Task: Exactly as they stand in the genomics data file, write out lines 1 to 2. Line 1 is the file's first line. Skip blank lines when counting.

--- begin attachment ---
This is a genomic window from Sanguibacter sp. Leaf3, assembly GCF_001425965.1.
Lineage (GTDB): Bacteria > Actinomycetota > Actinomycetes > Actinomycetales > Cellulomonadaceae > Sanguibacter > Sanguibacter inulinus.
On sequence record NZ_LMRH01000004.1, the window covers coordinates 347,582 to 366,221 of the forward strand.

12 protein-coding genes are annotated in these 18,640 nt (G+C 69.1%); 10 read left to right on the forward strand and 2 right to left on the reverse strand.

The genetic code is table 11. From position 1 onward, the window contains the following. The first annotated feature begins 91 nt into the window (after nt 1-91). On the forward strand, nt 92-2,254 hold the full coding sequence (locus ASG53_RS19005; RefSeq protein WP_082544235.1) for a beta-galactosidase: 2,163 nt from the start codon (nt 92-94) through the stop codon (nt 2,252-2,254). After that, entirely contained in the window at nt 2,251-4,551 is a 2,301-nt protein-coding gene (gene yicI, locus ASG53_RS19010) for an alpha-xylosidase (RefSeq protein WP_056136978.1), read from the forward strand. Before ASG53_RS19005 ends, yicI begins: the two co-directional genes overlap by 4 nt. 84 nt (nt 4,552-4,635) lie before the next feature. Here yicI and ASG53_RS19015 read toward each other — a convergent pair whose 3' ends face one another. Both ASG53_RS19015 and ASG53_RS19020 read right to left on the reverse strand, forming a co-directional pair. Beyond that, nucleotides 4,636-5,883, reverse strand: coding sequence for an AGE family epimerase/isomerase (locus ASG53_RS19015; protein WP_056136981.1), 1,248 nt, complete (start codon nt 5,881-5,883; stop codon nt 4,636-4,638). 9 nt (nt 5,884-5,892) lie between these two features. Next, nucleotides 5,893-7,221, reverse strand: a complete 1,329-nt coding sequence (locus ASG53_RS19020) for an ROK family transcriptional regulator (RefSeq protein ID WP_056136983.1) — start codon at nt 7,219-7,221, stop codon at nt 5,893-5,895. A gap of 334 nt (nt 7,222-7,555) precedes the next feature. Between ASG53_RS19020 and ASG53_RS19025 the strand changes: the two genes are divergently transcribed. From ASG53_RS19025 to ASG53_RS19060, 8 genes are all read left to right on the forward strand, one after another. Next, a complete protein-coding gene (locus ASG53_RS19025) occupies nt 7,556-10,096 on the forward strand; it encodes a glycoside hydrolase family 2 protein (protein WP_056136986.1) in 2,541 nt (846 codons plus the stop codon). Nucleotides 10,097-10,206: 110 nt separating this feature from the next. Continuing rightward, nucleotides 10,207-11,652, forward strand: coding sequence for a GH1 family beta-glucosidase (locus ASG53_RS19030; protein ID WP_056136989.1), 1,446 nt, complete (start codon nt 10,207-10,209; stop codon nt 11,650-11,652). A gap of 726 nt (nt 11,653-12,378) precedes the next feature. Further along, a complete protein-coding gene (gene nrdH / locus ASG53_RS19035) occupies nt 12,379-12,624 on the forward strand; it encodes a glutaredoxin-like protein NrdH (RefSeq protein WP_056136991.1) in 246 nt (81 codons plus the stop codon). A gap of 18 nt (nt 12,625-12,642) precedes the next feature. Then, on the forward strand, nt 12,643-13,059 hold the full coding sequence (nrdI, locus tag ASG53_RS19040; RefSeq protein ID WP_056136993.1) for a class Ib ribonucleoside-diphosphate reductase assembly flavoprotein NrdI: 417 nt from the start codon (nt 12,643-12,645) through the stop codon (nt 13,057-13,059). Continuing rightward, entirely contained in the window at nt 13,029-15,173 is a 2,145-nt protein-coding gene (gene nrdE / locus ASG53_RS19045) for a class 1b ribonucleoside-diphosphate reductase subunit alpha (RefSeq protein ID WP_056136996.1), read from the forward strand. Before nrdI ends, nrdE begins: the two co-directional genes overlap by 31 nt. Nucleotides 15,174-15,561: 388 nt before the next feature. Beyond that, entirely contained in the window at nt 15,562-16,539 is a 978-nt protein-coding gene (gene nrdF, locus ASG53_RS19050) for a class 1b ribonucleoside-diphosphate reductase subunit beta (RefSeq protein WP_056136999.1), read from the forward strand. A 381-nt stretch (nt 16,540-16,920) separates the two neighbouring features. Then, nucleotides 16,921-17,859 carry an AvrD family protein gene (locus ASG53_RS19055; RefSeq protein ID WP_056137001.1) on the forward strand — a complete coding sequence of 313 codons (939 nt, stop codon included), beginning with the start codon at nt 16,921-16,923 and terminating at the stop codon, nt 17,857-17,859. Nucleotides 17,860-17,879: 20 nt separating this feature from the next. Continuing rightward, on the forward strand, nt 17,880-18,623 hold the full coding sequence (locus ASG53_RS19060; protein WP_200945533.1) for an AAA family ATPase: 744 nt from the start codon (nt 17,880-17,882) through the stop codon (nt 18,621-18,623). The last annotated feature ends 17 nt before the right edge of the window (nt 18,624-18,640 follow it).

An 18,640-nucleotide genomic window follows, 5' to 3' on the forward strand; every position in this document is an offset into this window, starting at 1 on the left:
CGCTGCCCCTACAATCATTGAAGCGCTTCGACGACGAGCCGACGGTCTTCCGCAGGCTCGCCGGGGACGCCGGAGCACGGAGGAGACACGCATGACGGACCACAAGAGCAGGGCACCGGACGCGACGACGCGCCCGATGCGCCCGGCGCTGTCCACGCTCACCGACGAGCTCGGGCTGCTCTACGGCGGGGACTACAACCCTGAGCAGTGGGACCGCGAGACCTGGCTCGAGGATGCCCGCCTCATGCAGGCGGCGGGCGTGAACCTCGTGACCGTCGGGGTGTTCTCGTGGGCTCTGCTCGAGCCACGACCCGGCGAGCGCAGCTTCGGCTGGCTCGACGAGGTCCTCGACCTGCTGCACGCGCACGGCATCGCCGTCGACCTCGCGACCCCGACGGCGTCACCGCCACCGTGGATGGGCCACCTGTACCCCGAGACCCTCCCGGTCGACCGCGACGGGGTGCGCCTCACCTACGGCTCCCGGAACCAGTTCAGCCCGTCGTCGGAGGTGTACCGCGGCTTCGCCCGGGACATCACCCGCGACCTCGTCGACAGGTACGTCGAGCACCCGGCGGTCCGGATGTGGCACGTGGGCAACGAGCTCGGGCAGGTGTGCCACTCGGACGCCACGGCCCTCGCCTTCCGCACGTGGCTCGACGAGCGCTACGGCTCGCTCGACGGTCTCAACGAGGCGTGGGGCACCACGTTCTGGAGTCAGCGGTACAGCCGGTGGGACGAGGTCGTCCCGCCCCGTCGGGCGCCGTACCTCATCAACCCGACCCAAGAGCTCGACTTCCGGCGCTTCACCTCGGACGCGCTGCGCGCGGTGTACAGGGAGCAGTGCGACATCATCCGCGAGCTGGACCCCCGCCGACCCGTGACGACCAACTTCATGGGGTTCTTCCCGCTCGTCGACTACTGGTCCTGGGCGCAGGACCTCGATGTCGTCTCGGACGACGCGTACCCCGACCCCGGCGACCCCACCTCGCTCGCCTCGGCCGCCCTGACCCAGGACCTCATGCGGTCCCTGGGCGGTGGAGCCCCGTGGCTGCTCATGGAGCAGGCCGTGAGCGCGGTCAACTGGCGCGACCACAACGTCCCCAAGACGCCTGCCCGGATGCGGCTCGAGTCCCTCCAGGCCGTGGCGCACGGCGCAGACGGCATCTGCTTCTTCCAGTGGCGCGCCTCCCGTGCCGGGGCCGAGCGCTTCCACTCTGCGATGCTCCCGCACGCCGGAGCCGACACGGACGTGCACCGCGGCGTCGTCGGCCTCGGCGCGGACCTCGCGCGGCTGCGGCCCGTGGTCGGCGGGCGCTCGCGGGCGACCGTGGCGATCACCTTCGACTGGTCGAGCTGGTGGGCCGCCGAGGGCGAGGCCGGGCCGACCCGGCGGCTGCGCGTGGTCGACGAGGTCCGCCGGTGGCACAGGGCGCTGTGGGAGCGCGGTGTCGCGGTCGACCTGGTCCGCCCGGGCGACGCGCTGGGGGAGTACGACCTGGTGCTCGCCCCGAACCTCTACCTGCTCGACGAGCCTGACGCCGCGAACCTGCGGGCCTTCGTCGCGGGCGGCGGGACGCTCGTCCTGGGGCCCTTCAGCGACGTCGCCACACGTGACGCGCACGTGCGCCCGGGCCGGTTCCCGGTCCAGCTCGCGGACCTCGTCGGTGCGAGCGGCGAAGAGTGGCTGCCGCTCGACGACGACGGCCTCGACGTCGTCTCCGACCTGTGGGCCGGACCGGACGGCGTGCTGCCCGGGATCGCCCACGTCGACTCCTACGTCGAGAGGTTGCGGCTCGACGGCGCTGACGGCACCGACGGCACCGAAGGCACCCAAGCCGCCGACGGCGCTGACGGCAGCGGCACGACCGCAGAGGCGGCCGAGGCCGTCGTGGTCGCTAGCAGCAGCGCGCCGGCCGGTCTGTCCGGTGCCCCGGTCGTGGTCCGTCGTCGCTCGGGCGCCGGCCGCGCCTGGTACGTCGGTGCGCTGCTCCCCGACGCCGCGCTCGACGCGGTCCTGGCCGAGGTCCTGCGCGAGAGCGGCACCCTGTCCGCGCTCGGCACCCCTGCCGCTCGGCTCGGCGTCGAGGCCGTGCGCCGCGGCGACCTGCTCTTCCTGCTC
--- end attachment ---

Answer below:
This is a genomic window from Sanguibacter sp. Leaf3, assembly GCF_001425965.1.
Lineage (GTDB): Bacteria > Actinomycetota > Actinomycetes > Actinomycetales > Cellulomonadaceae > Sanguibacter > Sanguibacter inulinus.